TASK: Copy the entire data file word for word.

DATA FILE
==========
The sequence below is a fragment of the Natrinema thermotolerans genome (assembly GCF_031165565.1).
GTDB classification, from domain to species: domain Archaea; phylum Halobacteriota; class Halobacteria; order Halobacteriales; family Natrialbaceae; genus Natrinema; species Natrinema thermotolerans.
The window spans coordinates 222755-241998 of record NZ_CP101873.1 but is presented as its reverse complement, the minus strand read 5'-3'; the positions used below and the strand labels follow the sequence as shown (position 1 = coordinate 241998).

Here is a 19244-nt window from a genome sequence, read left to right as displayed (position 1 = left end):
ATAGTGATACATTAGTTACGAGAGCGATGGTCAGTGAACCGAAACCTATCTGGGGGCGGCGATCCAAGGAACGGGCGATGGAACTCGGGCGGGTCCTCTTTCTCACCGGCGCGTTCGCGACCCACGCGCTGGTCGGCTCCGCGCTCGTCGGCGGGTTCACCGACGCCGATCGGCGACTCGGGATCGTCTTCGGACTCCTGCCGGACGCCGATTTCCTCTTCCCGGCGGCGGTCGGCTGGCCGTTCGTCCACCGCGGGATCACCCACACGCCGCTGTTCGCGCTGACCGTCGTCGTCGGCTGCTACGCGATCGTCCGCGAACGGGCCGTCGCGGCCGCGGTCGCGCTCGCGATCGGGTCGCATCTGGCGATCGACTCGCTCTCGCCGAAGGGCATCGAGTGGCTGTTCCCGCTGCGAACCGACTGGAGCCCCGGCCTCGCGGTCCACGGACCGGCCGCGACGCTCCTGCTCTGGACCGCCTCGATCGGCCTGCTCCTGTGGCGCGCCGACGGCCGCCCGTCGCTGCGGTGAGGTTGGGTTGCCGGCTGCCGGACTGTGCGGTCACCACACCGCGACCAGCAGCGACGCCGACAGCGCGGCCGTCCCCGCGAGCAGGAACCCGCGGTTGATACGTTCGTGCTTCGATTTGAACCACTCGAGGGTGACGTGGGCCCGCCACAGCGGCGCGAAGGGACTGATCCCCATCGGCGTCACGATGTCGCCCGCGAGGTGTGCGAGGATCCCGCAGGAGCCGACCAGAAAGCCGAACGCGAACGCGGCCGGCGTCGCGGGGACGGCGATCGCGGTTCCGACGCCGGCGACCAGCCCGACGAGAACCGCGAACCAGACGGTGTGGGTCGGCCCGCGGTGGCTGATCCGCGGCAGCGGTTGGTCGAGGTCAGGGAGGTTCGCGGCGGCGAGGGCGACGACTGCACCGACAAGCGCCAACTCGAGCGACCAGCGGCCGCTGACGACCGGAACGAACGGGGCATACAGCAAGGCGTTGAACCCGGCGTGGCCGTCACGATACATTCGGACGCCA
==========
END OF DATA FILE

The sequence below is a fragment of the Natrinema thermotolerans genome (assembly GCF_031165565.1).
GTDB classification, from domain to species: domain Archaea; phylum Halobacteriota; class Halobacteria; order Halobacteriales; family Natrialbaceae; genus Natrinema; species Natrinema thermotolerans.
The window spans coordinates 222755-241998 of record NZ_CP101873.1 but is presented as its reverse complement, the minus strand read 5'-3'; the positions used below and the strand labels follow the sequence as shown (position 1 = coordinate 241998).

Here is a 19244-nt window from a genome sequence, read left to right as displayed (position 1 = left end):
ATAGTGATACATTAGTTACGAGAGCGATGGTCAGTGAACCGAAACCTATCTGGGGGCGGCGATCCAAGGAACGGGCGATGGAACTCGGGCGGGTCCTCTTTCTCACCGGCGCGTTCGCGACCCACGCGCTGGTCGGCTCCGCGCTCGTCGGCGGGTTCACCGACGCCGATCGGCGACTCGGGATCGTCTTCGGACTCCTGCCGGACGCCGATTTCCTCTTCCCGGCGGCGGTCGGCTGGCCGTTCGTCCACCGCGGGATCACCCACACGCCGCTGTTCGCGCTGACCGTCGTCGTCGGCTGCTACGCGATCGTCCGCGAACGGGCCGTCGCGGCCGCGGTCGCGCTCGCGATCGGGTCGCATCTGGCGATCGACTCGCTCTCGCCGAAGGGCATCGAGTGGCTGTTCCCGCTGCGAACCGACTGGAGCCCCGGCCTCGCGGTCCACGGACCGGCCGCGACGCTCCTGCTCTGGACCGCCTCGATCGGCCTGCTCCTGTGGCGCGCCGACGGCCGCCCGTCGCTGCGGTGAGGTTGGGTTGCCGGCTGCCGGACTGTGCGGTCACCACACCGCGACCAGCAGCGACGCCGACAGCGCGGCCGTCCCCGCGAGCAGGAACCCGCGGTTGATACGTTCGTGCTTCGATTTGAACCACTCGAGGGTGACGTGGGCCCGCCACAGCGGCGCGAAGGGACTGATCCCCATCGGCGTCACGATGTCGCCCGCGAGGTGTGCGAGGATCCCGCAGGAGCCGACCAGAAAGCCGAACGCGAACGCGGCCGGCGTCGCGGGGACGGCGATCGCGGTTCCGACGCCGGCGACCAGCCCGACGAGAACCGCGAACCAGACGGTGTGGGTCGGCCCGCGGTGGCTGATCCGCGGCAGCGGTTGGTCGAGGTCAGGGAGGTTCGCGGCGGCGAGGGCGACGACTGCACCGACAAGCGCCAACTCGAGCGACCAGCGGCCGCTGACGACCGGAACGAACGGGGCATACAGCAAGGCGTTGAACCCGGCGTGGCCGTCACGATACATTCGGACGCCA